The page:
Ard Patrick. Lithograph after H. Sperling
|Imperial Produce Stakes (1901)
Epsom Derby (1902)
Prince of Wales's Stakes (1902)
Princess of Wales's Stakes (1903)
Eclipse Stakes (1903)
|Leading sire in Germany (1911, 1913, 1914)|
|Last updated on 12 June 2011|
Ard Patrick (1899–1923) was an Irish-bred, British-trained Thoroughbred racehorse and sire. One of the leading two-year-olds of 1901, he improved in 1902 to win The Derby, defeating the filly Sceptre. He returned from Injury problems to record his most important success when he defeated Sceptre and the Derby winner Rock Sand in the 1903 Eclipse Stakes at Sandown Park Racecourse. He was then retired from racing and exported to Germany where he became a successful sire of winners.
Ard Patrick was an exceptionally big brown horse, reportedly standing 17 hands high, who was bred by his owner John Gubbins at his Knockany Stud near Bruree, County Limerick, Ireland, (at that time part of the United Kingdom of Great Britain and Ireland) and named after the nearby village of Ardpatrick (Ard Pádraig). He was sired by St Florian, a well-bred horse by St Simon, who had an unremarkable record both as a racehorse and as a sire. He was a member of Thoroughbred Family Number 20, which at that time had a poor record of producing breeding stallions. His dam, Morganette, by Springfield was a roarer and did not advance beyond selling plates in her racing career, but proved an excellent broodmare. Before giving birth to Ard Patrick she had produced Galtee More who won the Triple Crown in 1897, and also Blairfinde a winner of the Irish Derby.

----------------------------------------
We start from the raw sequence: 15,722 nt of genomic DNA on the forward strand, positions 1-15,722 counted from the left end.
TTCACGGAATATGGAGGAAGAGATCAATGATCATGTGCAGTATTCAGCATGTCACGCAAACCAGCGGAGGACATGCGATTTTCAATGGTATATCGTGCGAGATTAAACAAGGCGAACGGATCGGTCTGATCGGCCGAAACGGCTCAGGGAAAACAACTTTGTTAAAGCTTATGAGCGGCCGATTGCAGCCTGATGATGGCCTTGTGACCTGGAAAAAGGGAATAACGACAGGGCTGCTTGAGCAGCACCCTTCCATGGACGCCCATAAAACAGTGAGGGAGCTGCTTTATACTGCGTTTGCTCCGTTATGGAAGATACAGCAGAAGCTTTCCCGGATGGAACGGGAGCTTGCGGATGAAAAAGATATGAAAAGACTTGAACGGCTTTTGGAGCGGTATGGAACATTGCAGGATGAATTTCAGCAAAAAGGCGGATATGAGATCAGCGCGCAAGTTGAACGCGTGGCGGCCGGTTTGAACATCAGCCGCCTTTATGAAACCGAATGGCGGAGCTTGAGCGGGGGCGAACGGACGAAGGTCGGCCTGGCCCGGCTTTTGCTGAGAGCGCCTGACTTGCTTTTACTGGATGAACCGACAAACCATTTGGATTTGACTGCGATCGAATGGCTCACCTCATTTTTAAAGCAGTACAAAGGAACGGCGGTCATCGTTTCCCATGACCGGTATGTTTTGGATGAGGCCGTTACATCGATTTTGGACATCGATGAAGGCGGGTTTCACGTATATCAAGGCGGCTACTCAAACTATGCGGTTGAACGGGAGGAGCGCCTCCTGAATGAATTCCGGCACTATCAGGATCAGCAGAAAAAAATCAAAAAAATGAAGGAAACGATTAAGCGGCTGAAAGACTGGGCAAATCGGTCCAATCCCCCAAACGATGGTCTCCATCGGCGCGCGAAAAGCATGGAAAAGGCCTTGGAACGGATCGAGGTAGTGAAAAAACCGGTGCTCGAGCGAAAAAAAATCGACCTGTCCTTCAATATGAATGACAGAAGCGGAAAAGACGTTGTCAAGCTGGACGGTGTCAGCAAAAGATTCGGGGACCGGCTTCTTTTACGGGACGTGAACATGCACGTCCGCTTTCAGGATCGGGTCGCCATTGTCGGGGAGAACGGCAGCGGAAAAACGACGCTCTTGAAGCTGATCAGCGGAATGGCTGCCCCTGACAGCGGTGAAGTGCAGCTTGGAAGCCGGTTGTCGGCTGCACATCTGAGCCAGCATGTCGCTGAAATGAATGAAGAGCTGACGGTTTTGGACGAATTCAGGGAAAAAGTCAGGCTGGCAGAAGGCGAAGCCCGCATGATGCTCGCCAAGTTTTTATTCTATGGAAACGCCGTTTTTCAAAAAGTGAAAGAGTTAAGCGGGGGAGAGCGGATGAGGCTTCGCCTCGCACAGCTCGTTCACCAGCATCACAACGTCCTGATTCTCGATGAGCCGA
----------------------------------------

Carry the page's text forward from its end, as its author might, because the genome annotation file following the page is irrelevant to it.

1901: two-year-old season
Ard Patrick was a "powerful and massively-built youngster" who was slow to mature and did not appear on the racecourse before autumn. He made his debut in one of the season's most valuable races for juveniles, the six furlong Imperial Produce Stakes at Kempton on 12 October. Carrying 119 pounds he won by a head from Royal Lancer who was carrying three pounds more. Four days later he met Royal Lancer again in the Clearwell Stakes at Newmarket and won by a neck, receiving three pounds. On his third and final start of the year he finished second to the black filly Game Chick in the Dewhurst Stakes. At the end of the season Ard Patrick was being offered by the bookmakers at odds of 7/1 for the following year's Derby, the other leading fancies being Duke of Westminster (the horse, not the owner) and William Collins Whitney's American import Nasturtium.
1902: three-year-old season
According to press reports, Gubbins turned down an offer of 20,000 guineas for his colt from an unnamed source. As a three-year-old, Ard Patrick was slow to reach peak fitness. In the 2000 Guineas at Newmarket on 30 April he was ridden by Kempton Cannon and started at odds of 9/2 in a field of fourteen runners behind the joint favourites Sceptre and Duke of Westminster. Sceptre won the race in a record time of 1:39.0, beating Pistol by two lengths with Ard Patrick a further three lengths further back in third. He then finished second in a Three-year-old Plate over one mile at Kempton in which he attempted to conceded twenty-two pounds to Royal Ivy and was beaten two lengths. On his final start before the Derby, Ard Patrick finished first in the Newmarket Stakes on 14 May, beating Fowling Piece by a head, but was disqualified for "bumping and boring" and relegated to third place behind Fowling Piece and Royal Lancer. He had looked likely to win easily before struggling and drifting from a straight course in the last fifty yards, leading some to question the colt's attitude.